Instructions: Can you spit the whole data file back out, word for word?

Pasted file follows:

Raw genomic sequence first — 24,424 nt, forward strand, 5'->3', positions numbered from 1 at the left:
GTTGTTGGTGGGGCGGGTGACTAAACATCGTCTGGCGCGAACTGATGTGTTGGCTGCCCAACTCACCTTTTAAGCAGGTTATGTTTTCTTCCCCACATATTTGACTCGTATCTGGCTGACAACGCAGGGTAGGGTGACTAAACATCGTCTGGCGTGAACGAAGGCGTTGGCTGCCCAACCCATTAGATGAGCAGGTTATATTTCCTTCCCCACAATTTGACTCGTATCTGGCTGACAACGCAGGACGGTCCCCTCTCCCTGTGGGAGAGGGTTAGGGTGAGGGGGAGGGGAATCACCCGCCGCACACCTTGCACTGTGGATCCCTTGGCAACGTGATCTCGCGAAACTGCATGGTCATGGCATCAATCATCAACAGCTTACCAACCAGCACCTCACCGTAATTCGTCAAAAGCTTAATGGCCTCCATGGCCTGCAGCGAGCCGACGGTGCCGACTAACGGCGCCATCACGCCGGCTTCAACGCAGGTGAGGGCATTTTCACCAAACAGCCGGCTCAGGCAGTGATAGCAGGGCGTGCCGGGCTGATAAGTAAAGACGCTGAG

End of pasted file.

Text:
Raw genomic sequence first — 24,424 nt, forward strand, 5'->3', positions numbered from 1 at the left:
GTTGTTGGTGGGGCGGGTGACTAAACATCGTCTGGCGCGAACTGATGTGTTGGCTGCCCAACTCACCTTTTAAGCAGGTTATGTTTTCTTCCCCACATATTTGACTCGTATCTGGCTGACAACGCAGGGTAGGGTGACTAAACATCGTCTGGCGTGAACGAAGGCGTTGGCTGCCCAACCCATTAGATGAGCAGGTTATATTTCCTTCCCCACAATTTGACTCGTATCTGGCTGACAACGCAGGACGGTCCCCTCTCCCTGTGGGAGAGGGTTAGGGTGAGGGGGAGGGGAATCACCCGCCGCACACCTTGCACTGTGGATCCCTTGGCAACGTGATCTCGCGAAACTGCATGGTCATGGCATCAATCATCAACAGCTTACCAACCAGCACCTCACCGTAATTCGTCAAAAGCTTAATGGCCTCCATGGCCTGCAGCGAGCCGACGGTGCCGACTAACGGCGCCATCACGCCGGCTTCAACGCAGGTGAGGGCATTTTCACCAAACAGCCGGCTCAGGCAGTGATAGCAGGGCGTGCCGGGCTGATAAGTAAAGACGCTGAG